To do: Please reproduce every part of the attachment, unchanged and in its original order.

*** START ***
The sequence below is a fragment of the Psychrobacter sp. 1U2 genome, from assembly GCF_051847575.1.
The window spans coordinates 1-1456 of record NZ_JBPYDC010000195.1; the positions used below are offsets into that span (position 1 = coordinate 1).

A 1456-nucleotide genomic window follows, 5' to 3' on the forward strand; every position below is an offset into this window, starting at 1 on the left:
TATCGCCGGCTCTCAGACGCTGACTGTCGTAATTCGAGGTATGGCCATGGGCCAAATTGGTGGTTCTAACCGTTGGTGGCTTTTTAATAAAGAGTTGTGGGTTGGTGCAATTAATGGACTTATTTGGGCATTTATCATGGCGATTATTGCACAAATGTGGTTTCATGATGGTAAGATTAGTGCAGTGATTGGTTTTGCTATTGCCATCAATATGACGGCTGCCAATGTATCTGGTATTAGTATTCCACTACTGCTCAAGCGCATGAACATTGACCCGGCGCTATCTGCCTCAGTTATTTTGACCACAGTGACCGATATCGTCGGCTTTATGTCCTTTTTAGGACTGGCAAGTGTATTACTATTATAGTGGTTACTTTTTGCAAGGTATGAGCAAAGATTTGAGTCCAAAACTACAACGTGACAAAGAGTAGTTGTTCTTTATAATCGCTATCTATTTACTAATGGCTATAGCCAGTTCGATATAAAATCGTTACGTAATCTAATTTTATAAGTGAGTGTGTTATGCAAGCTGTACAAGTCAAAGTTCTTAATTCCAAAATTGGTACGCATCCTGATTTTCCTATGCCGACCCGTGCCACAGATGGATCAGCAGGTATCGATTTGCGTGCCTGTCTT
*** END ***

The sequence below is a fragment of the Psychrobacter sp. 1U2 genome, from assembly GCF_051847575.1.
The window spans coordinates 1-1456 of record NZ_JBPYDC010000195.1; the positions used below are offsets into that span (position 1 = coordinate 1).

A 1456-nucleotide genomic window follows, 5' to 3' on the forward strand; every position below is an offset into this window, starting at 1 on the left:
TATCGCCGGCTCTCAGACGCTGACTGTCGTAATTCGAGGTATGGCCATGGGCCAAATTGGTGGTTCTAACCGTTGGTGGCTTTTTAATAAAGAGTTGTGGGTTGGTGCAATTAATGGACTTATTTGGGCATTTATCATGGCGATTATTGCACAAATGTGGTTTCATGATGGTAAGATTAGTGCAGTGATTGGTTTTGCTATTGCCATCAATATGACGGCTGCCAATGTATCTGGTATTAGTATTCCACTACTGCTCAAGCGCATGAACATTGACCCGGCGCTATCTGCCTCAGTTATTTTGACCACAGTGACCGATATCGTCGGCTTTATGTCCTTTTTAGGACTGGCAAGTGTATTACTATTATAGTGGTTACTTTTTGCAAGGTATGAGCAAAGATTTGAGTCCAAAACTACAACGTGACAAAGAGTAGTTGTTCTTTATAATCGCTATCTATTTACTAATGGCTATAGCCAGTTCGATATAAAATCGTTACGTAATCTAATTTTATAAGTGAGTGTGTTATGCAAGCTGTACAAGTCAAAGTTCTTAATTCCAAAATTGGTACGCATCCTGATTTTCCTATGCCGACCCGTGCCACAGATGGATCAGCAGGTATCGATTTGCGTGCCTGTCTT